West Virginia Health Care Providers Overcome Unusual COVID-19 Vaccine Challenges
Photo Credit: WVU Medicine
West Virginia, known for its vast acres of forest that cover 78% of its land, is home to fewer than 1.9 million people. The small, rural state ranks third in the nation for the percentage of its population over age 65 and second for the percentage of its population in the 75 to 84 age group.
Moreover, because of the Appalachian state’s mountainous terrain, tough country roads and struggling coal industry, the population has experienced high rates of comorbidities, including smoking and chronic conditions that drive its low overall health ranking. These unique elements and more presented unprecedented challenges to vaccinating West Virginians against COVID-19.
At one time, West Virginia ranked as one of the least vaccinated states with the fastest-growing rate of infections in the U.S. These days, it’s being heralded as a vaccination success story. As of March 2022, 64% of the state’s population had received at least one COVID-19 vaccine dose, and 57% had been fully vaccinated.
West Virginia University Health System, the largest health system in West Virginia with 20 hospitals, five medical institutes and 17 clinics, has deployed three key strategies to getting people vaccinated.
Leadership. Jeremiah Hayanga, M.D., ECMO program director at the WVU Heart and Vascular Institute, was appointed by the U.S. Department of Health and Human Services as a special advisor on the nation’s COVID-19 response team because of his background in health care policy and research on the use of artificial intelligence and other advanced technologies in the prevention of an outbreak.
“This is a federal response to what has been an enormous blow to our country’s people and economy,” Hayanga said in a WVU Medicine press release. “I worry that as the virus begins to fade, so, too, does the seriousness with which people take it, and some may opt out of the vaccine when it is available, which will be a mistake.”
Hayanga advocated for vaccine education and access early on in the pandemic, and emphasized the role vaccines play in managing a pandemic.
Education. WVU Medicine made it a top priority to bring community residents accurate information about the evolving pandemic and vaccinations in real time. A robust COVID-19 information hub offers the latest pandemic and vaccine updates, science behind the vaccines, perspectives on safety and efficacy, and vaccine access in a way that is easy to use and understand.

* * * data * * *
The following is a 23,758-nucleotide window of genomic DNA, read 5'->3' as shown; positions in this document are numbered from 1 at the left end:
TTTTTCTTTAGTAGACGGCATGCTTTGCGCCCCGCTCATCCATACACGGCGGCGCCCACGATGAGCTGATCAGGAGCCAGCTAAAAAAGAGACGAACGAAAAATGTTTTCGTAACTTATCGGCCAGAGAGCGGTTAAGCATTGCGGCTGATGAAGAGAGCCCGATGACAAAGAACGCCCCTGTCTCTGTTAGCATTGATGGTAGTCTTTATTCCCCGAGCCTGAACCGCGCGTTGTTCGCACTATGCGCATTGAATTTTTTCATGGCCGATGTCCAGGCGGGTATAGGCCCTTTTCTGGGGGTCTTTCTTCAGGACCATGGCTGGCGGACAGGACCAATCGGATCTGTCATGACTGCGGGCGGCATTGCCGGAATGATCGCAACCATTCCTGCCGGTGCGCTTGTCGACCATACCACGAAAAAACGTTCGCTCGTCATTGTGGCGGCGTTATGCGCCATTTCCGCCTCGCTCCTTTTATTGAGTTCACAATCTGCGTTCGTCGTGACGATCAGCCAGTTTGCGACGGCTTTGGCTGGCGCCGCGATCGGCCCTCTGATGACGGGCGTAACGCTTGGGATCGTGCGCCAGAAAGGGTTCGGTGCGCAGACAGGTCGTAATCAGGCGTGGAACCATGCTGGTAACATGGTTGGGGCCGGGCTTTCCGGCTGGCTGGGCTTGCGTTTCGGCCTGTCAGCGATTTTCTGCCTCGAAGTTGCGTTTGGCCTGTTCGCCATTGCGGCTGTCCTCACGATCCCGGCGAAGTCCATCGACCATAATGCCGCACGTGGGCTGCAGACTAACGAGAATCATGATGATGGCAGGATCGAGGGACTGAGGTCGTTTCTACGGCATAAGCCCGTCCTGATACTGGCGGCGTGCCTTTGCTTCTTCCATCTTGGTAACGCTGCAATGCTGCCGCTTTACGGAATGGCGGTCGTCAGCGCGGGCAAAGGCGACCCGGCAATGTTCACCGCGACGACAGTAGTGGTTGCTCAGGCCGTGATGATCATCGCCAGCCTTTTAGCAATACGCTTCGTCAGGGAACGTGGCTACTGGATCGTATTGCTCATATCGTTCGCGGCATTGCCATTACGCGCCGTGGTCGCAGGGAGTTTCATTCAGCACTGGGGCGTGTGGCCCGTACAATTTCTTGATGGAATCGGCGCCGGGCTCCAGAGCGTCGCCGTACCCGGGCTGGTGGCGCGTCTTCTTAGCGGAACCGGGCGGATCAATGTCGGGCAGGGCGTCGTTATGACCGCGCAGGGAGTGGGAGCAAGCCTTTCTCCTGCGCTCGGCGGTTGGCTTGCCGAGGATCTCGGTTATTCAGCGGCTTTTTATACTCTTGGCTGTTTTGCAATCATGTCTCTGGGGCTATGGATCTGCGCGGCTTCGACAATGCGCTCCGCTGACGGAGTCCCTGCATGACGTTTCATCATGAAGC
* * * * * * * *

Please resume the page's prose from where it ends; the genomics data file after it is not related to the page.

The organization’s people, its greatest asset, took to the airwaves to talk about the importance of getting vaccinated and share their personal vaccine stories. In one video, Christopher Goode, M.D., chair of the WVU School of Medicine department of emergency medicine, as well as a son, husband and father, explains why he and his family got the vaccine and urges others to get vaccinated too. He says, “I think you’ll find that most people that haven't gotten the vaccine, it's out of fear. I would fear the disease much more than I would fear the vaccine. That’s why I got the shot, why my wife got the shot, my mother and my in-laws.”
Goode further explains that a huge motivator for getting vaccinated has been the pride shared among the people of West Virginia. He says, “Early on in this vaccine [rollout], our leaders and our citizens did everything right. Now is the time to prove to the other 49 states that West Virginia is a leader. And it’s a leader for one simple reason — it cares about its communities, and we care about our future.”
Meera Mehta, an infectious diseases expert at WVU Medicine, holds Facebook Live “Tuesday Talks” each week to regularly check in on people and share the latest news and updates about COVID-19 and getting vaccinated. Mehta presents vaccination data, addresses surges and answers questions.
In a special edition of “Tuesday Talks,” Mehta was joined by a panel of WVU Medicine experts who covered the COVID-19 virus and vaccines for kids and pregnant women as well as flu shots, and discussed how difficult it is to tell if you have COVID-19, the flu or a cold.
Lisa Costello, M.D., an assistant professor of pediatric general medicine at WVU and expectant mother, appeared in a personal and persuasive video created just for other moms-to-be. Costello answers questions on the safety and efficacy of the COVID-19 vaccine and shares her personal perspective on getting vaccinated while pregnant. The video was created in partnership with the American Hospital Association.
Grassroots efforts. WVU Medicine deployed an aggressive grassroots effort to provide easy access to the COVID-19 vaccines. The health system offered the vaccines at hospitals and medical clinics located throughout its network, including pediatric clinics for all eligible kids. Pop-up clinics were set up on UWV campuses. The health system also mobilized vaccination vans and engaged with local health departments and faith-based organizations with a special focus on vulnerable groups and communities of color.
The National Guard played a key role in the state's response, offering logistical support for the receipt, transport and storage of the vaccines.
Find more information on WVU Medicine’s vaccine efforts here.